Rules for garbage disposal in Japan – do you know them all?
After setting foot in Japan, I was completely overwhelmed by the way Japanese people deal with garbage!
As a person who is quite concerned about protecting the environment, I always took the initiative to classify garbage into two types: recyclable and non-recyclable, even when in Vietnam. However, after setting foot in Japan, I was completely overwhelmed by the way Japanese people deal with waste.
Here are the answers to questions that people often asked me when they first came to Japan.
Question 1: What should I do if I want to throw the trash but can't find any bin?
In the first few days after arriving in Japan, I discovered an interesting fact that there were not so many garbage bins placed around the city, or even in the train stations.
If you want to throw the trash, find the garbage bin in the nearest convenience store or next to the vending machine, and you’re good to go.
One friendly reminder here, the garbage bin next to a vending machine is for cans or water bottles purchased from that machine only.
This information will help you find a place to throw your trash easier, instead of putting it in the backpack and discarding it after returning to the hotel like me.
Question 2: I don't know how to classify the garbage?
Very simply, you just need to remember number 6 - the miracle number:
1 - Burnable Garbage
Burnable garbage refers to food that you consume daily be discarded such as leftover rice and vegetables, fruit peel, eggshell, etc.
Make sure to squeeze the garbage to remove the water and wrap them with newspaper before throwing them into the bin.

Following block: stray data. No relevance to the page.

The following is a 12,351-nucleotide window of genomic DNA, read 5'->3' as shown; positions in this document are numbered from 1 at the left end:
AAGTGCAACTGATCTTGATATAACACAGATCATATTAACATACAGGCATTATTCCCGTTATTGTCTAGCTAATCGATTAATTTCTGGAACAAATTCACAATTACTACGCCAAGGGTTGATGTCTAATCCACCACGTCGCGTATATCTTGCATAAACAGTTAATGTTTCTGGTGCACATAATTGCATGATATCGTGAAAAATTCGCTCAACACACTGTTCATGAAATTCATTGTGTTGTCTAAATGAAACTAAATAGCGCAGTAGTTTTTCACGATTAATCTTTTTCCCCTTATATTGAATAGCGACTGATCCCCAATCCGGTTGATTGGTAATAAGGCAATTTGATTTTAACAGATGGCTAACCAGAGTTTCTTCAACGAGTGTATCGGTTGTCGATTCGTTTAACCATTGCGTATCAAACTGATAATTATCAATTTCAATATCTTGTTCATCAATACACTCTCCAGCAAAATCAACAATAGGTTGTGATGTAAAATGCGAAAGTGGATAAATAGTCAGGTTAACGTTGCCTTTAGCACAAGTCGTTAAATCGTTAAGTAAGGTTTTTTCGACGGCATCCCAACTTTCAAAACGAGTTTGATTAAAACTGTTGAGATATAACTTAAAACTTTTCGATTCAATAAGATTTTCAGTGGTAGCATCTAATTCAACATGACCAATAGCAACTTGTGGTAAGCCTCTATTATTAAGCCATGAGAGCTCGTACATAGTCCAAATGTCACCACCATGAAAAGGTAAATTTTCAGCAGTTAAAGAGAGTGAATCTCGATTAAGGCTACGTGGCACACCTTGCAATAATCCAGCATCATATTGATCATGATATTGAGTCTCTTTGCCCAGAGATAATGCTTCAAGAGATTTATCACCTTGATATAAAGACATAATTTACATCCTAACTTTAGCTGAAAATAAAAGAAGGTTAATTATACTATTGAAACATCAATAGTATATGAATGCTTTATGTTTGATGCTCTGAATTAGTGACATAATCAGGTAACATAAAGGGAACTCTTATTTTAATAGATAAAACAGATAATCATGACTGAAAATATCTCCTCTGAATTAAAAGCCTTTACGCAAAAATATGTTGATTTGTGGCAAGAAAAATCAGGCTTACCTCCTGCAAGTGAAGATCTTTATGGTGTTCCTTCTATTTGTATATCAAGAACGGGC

2 – Non-burnable Garbage
Shampoo bottles, baby toy storage bags, light bulbs, running shoes, or any product that is in general made from plastic, nylon, or rubber called non-burnable garbage.
3 - Resource Garbage
Let's put it this way so that you can remember it easier: things that are often sold for scrap, for example, books, newspapers, empty cans, bicycles, electrical appliances (stove, television, etc.), and clothes.
4 - Hazardous Waste
When it comes to hazardous waste, the first thing to mention is the thermometer. When I was a kid, every time I used the thermometer, I was always afraid of dropping it since the mercury inside has toxic effects on health.
Besides, batteries and compact fluorescent bulbs also belong to this group.
5 - Oversized Garbage
Commonly found in the bedroom such as wardrobe, dressing table, desk, bed, mattress, etc.
6 - Collected Waste
Wasted oil, tires, etc.
Question 3: I have already classified the garbage, but can't throw it away?
In Vietnam, we often take out the garbage around 5:00 pm every day, even without classifying it, while in Japan, it is entirely different.
In Japan, before taking the trash out of your house, make sure to check which type of garbage will be collected that day.
Let me introduce the app called threeR – which updates the garbage collection schedule of your area and reminds you to put out the bin on time.
After installing the app, choose your location, set the language and you can see the schedule.
An advantage of this app is the availability of the Vietnamese language, which is really suitable for travellers or international students who are new to Japan.
This app is super easy to use, right? Please actively update the schedule of your area through the app to save your time and comply with the area's regulations!
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